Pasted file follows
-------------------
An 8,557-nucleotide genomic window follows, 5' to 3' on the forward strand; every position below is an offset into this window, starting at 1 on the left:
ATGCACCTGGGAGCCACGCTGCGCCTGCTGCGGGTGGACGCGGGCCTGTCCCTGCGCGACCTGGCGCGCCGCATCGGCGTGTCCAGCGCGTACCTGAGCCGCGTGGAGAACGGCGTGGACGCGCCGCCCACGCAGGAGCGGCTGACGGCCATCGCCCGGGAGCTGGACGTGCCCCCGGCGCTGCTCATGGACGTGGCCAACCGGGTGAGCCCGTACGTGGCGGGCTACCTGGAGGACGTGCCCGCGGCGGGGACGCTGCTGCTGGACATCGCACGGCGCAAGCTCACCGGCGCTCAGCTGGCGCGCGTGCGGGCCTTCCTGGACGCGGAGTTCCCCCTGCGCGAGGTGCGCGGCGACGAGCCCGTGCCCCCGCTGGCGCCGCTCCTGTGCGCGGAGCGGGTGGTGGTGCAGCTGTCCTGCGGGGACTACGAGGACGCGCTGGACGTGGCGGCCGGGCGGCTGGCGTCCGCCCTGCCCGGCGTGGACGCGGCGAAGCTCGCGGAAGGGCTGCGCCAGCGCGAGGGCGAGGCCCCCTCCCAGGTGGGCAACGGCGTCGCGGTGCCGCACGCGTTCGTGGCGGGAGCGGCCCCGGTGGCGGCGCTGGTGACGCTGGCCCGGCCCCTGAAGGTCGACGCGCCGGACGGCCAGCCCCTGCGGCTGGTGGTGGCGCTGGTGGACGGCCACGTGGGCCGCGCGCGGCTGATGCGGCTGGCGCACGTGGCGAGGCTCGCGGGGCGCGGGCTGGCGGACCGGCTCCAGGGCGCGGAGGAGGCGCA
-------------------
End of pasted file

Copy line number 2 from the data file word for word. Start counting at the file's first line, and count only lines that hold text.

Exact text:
ATGCACCTGGGAGCCACGCTGCGCCTGCTGCGGGTGGACGCGGGCCTGTCCCTGCGCGACCTGGCGCGCCGCATCGGCGTGTCCAGCGCGTACCTGAGCCGCGTGGAGAACGGCGTGGACGCGCCGCCCACGCAGGAGCGGCTGACGGCCATCGCCCGGGAGCTGGACGTGCCCCCGGCGCTGCTCATGGACGTGGCCAACCGGGTGAGCCCGTACGTGGCGGGCTACCTGGAGGACGTGCCCGCGGCGGGGACGCTGCTGCTGGACATCGCACGGCGCAAGCTCACCGGCGCTCAGCTGGCGCGCGTGCGGGCCTTCCTGGACGCGGAGTTCCCCCTGCGCGAGGTGCGCGGCGACGAGCCCGTGCCCCCGCTGGCGCCGCTCCTGTGCGCGGAGCGGGTGGTGGTGCAGCTGTCCTGCGGGGACTACGAGGACGCGCTGGACGTGGCGGCCGGGCGGCTGGCGTCCGCCCTGCCCGGCGTGGACGCGGCGAAGCTCGCGGAAGGGCTGCGCCAGCGCGAGGGCGAGGCCCCCTCCCAGGTGGGCAACGGCGTCGCGGTGCCGCACGCGTTCGTGGCGGGAGCGGCCCCGGTGGCGGCGCTGGTGACGCTGGCCCGGCCCCTGAAGGTCGACGCGCCGGACGGCCAGCCCCTGCGGCTGGTGGTGGCGCTGGTGGACGGCCACGTGGGCCGCGCGCGGCTGATGCGGCTGGCGCACGTGGCGAGGCTCGCGGGGCGCGGGCTGGCGGACCGGCTCCAGGGCGCGGAGGAGGCGCA